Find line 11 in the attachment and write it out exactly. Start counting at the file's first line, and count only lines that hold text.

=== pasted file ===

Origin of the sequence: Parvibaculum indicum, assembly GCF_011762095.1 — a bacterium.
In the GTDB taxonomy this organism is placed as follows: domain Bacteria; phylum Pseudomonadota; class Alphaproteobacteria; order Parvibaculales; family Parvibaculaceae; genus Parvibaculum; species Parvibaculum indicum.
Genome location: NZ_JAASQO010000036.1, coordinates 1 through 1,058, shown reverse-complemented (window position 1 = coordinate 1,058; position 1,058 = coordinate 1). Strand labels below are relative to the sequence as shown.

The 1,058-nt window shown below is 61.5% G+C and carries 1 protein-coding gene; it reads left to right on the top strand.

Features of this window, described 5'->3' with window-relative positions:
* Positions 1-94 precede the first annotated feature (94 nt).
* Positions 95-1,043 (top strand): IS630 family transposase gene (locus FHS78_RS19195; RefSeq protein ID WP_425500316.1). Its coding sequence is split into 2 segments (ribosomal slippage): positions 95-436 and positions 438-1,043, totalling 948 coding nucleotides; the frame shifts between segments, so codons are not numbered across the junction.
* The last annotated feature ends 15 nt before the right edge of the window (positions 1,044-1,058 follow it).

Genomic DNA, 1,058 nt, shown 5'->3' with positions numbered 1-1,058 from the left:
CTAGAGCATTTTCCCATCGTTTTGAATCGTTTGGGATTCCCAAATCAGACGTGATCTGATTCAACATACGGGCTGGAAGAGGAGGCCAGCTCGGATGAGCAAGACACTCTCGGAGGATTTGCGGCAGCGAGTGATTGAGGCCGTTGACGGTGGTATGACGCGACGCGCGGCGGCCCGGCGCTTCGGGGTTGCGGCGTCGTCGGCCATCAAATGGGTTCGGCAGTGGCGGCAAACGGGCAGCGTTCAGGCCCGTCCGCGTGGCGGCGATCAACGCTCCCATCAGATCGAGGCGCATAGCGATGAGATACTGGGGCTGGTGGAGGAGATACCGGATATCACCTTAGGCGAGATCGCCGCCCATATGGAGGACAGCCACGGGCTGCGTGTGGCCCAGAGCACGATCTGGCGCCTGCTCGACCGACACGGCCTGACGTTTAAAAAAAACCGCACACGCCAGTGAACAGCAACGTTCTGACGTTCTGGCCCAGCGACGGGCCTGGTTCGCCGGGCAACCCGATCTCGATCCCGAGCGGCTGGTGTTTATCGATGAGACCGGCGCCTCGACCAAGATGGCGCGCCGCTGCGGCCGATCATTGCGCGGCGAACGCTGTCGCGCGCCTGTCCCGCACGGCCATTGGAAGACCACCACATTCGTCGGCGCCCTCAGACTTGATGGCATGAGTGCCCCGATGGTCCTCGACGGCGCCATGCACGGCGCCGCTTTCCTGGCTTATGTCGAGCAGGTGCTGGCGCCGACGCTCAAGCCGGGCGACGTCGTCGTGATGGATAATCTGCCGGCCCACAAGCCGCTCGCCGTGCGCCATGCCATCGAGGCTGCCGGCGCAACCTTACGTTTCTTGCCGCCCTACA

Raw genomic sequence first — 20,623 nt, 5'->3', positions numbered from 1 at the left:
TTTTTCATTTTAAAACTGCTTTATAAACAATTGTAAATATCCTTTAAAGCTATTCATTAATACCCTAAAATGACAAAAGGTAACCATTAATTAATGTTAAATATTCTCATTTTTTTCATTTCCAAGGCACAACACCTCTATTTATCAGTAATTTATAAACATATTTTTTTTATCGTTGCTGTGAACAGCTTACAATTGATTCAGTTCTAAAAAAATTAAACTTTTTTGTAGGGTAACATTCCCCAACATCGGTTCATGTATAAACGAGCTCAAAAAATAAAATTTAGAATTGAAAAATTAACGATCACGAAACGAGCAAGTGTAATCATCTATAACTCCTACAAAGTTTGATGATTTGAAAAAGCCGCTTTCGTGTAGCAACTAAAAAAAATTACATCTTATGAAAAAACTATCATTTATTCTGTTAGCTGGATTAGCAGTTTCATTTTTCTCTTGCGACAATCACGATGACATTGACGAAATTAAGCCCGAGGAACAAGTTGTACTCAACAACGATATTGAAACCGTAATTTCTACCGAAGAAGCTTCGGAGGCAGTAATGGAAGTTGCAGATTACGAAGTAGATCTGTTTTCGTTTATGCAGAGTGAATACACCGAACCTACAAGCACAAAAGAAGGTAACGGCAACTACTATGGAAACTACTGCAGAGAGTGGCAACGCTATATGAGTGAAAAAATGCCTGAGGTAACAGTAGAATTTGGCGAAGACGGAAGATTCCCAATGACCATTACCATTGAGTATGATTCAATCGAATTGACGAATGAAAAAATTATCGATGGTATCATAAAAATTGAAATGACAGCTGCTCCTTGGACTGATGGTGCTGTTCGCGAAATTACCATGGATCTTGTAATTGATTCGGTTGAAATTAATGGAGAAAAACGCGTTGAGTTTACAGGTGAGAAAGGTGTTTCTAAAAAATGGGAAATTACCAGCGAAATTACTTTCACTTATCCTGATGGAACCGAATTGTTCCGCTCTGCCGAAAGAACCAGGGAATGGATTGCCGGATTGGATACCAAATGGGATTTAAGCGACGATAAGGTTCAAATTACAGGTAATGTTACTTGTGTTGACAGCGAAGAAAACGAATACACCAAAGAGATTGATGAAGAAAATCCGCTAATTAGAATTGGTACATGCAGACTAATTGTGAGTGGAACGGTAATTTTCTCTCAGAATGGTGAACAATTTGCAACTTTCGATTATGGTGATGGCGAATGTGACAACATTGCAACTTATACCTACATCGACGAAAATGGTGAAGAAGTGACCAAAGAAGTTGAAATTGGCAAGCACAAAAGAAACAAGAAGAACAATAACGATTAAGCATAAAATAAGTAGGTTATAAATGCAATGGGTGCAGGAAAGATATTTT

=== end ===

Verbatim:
Raw genomic sequence first — 20,623 nt, 5'->3', positions numbered from 1 at the left: